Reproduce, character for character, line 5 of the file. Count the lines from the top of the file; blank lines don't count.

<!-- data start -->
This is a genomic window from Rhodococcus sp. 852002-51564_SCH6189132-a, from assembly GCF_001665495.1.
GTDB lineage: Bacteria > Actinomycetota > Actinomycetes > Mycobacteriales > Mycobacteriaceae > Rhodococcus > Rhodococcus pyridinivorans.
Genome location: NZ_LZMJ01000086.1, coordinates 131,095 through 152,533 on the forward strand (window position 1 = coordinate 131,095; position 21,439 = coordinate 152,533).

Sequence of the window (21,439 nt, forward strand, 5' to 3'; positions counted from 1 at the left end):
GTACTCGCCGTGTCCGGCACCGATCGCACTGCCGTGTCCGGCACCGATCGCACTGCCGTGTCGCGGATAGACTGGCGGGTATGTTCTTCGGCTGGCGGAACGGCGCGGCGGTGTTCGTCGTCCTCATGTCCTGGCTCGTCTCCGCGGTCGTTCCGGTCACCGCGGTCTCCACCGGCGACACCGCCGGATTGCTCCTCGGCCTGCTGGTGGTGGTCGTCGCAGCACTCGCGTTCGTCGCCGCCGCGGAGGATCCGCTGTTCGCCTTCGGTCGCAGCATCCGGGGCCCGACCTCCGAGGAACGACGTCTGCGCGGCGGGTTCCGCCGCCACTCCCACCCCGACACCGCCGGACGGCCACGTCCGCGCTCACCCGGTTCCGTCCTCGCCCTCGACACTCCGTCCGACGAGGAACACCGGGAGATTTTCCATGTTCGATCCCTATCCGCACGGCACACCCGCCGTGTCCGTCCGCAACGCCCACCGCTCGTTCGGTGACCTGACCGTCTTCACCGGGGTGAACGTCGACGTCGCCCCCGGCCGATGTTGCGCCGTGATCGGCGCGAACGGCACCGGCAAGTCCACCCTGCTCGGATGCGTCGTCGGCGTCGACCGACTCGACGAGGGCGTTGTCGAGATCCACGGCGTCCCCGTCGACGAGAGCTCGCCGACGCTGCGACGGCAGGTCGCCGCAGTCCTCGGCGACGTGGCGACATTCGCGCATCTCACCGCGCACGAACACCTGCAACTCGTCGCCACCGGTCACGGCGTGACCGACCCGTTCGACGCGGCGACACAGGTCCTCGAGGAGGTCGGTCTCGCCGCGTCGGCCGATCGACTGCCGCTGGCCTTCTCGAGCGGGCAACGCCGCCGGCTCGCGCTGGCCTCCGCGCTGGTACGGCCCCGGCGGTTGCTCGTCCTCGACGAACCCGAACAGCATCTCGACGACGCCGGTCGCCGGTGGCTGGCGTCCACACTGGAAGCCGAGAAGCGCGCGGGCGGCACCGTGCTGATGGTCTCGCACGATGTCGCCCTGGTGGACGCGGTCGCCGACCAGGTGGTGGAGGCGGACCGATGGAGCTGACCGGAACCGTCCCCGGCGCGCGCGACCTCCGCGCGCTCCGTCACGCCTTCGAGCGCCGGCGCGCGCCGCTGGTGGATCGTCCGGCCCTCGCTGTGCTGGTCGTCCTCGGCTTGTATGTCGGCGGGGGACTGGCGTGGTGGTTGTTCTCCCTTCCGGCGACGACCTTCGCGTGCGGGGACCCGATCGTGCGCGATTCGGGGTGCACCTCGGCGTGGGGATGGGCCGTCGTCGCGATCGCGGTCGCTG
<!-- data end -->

GTACTCGCCGTGTCCGGCACCGATCGCACTGCCGTGTCCGGCACCGATCGCACTGCCGTGTCGCGGATAGACTGGCGGGTATGTTCTTCGGCTGGCGGAACGGCGCGGCGGTGTTCGTCGTCCTCATGTCCTGGCTCGTCTCCGCGGTCGTTCCGGTCACCGCGGTCTCCACCGGCGACACCGCCGGATTGCTCCTCGGCCTGCTGGTGGTGGTCGTCGCAGCACTCGCGTTCGTCGCCGCCGCGGAGGATCCGCTGTTCGCCTTCGGTCGCAGCATCCGGGGCCCGACCTCCGAGGAACGACGTCTGCGCGGCGGGTTCCGCCGCCACTCCCACCCCGACACCGCCGGACGGCCACGTCCGCGCTCACCCGGTTCCGTCCTCGCCCTCGACACTCCGTCCGACGAGGAACACCGGGAGATTTTCCATGTTCGATCCCTATCCGCACGGCACACCCGCCGTGTCCGTCCGCAACGCCCACCGCTCGTTCGGTGACCTGACCGTCTTCACCGGGGTGAACGTCGACGTCGCCCCCGGCCGATGTTGCGCCGTGATCGGCGCGAACGGCACCGGCAAGTCCACCCTGCTCGGATGCGTCGTCGGCGTCGACCGACTCGACGAGGGCGTTGTCGAGATCCACGGCGTCCCCGTCGACGAGAGCTCGCCGACGCTGCGACGGCAGGTCGCCGCAGTCCTCGGCGACGTGGCGACATTCGCGCATCTCACCGCGCACGAACACCTGCAACTCGTCGCCACCGGTCACGGCGTGACCGACCCGTTCGACGCGGCGACACAGGTCCTCGAGGAGGTCGGTCTCGCCGCGTCGGCCGATCGACTGCCGCTGGCCTTCTCGAGCGGGCAACGCCGCCGGCTCGCGCTGGCCTCCGCGCTGGTACGGCCCCGGCGGTTGCTCGTCCTCGACGAACCCGAACAGCATCTCGACGACGCCGGTCGCCGGTGGCTGGCGTCCACACTGGAAGCCGAGAAGCGCGCGGGCGGCACCGTGCTGATGGTCTCGCACGATGTCGCCCTGGTGGACGCGGTCGCCGACCAGGTGGTGGAGGCGGACCGATGGAGCTGACCGGAACCGTCCCCGGCGCGCGCGACCTCCGCGCGCTCCGTCACGCCTTCGAGCGCCGGCGCGCGCCGCTGGTGGATCGTCCGGCCCTCGCTGTGCTGGTCGTCCTCGGCTTGTATGTCGGCGGGGGACTGGCGTGGTGGTTGTTCTCCCTTCCGGCGACGACCTTCGCGTGCGGGGACCCGATCGTGCGCGATTCGGGGTGCACCTCGGCGTGGGGATGGGCCGTCGTCGCGATCGCGGTCGCTG